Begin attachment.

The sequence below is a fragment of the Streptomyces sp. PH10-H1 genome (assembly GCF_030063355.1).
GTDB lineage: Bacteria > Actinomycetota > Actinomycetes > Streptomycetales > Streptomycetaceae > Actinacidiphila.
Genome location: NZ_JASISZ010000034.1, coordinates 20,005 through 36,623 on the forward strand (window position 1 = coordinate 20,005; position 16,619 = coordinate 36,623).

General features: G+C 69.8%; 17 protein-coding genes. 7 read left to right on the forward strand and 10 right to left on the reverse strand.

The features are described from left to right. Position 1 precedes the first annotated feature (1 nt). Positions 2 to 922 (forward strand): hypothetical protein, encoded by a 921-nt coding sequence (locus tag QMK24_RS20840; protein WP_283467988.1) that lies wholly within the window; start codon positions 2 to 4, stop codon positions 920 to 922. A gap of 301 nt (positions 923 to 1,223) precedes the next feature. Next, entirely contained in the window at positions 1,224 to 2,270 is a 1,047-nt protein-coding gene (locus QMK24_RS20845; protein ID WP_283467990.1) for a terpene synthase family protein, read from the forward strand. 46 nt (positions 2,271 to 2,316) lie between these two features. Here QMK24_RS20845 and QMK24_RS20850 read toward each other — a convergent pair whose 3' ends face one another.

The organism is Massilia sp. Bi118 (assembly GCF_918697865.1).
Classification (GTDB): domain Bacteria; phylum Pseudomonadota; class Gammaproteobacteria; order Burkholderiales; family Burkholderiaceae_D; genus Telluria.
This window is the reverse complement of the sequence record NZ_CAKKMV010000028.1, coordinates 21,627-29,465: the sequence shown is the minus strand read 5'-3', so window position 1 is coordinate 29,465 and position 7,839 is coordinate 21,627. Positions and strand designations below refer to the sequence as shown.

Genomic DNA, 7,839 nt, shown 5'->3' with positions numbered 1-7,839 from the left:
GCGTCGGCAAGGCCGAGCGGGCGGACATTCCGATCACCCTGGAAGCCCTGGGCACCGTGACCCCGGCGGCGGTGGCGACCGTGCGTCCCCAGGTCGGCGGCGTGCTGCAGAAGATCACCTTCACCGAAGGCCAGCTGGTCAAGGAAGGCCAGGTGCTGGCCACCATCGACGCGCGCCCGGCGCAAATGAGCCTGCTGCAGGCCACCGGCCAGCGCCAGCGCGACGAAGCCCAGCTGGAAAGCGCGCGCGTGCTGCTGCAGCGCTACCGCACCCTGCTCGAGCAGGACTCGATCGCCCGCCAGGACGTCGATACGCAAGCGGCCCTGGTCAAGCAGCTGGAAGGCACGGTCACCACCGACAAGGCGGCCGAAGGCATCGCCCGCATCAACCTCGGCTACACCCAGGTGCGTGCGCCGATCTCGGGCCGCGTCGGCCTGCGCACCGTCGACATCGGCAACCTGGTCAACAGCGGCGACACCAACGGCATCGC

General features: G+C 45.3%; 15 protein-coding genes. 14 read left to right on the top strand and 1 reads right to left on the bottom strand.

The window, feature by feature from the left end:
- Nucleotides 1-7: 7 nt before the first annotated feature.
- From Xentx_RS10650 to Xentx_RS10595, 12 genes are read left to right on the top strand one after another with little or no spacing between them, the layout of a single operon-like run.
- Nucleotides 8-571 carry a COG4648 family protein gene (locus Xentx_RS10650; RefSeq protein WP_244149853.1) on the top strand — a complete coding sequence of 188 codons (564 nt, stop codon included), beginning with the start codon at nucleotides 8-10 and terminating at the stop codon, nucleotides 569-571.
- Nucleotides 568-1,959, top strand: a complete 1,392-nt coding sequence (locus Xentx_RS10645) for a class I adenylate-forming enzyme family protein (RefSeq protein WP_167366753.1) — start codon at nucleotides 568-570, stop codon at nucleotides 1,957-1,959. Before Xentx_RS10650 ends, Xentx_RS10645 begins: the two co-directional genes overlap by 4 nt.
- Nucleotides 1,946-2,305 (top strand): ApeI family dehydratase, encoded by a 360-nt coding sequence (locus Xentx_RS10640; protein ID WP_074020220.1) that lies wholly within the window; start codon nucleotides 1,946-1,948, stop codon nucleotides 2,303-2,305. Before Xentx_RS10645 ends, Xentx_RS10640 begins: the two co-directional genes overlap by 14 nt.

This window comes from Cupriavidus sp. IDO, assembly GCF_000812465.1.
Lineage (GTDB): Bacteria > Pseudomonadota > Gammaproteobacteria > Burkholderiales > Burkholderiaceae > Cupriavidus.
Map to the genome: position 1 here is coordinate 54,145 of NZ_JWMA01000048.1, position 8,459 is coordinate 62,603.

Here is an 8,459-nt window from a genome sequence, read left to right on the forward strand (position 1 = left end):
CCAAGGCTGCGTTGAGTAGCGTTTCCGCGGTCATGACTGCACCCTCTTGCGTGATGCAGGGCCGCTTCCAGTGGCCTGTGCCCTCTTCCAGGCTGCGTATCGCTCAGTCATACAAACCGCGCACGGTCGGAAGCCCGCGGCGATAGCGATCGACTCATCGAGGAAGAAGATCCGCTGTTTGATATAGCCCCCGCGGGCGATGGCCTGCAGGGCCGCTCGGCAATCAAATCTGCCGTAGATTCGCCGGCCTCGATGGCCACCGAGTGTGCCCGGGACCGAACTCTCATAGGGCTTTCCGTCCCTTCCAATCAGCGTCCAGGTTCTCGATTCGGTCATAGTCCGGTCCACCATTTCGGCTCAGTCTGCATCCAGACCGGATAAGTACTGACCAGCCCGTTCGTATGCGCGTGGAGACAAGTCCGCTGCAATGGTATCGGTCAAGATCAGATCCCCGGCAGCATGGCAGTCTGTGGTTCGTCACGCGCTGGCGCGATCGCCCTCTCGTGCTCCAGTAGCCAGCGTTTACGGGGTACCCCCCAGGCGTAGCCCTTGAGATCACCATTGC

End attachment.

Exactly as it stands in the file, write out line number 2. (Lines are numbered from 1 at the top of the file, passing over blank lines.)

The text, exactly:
GTDB lineage: Bacteria > Actinomycetota > Actinomycetes > Streptomycetales > Streptomycetaceae > Actinacidiphila.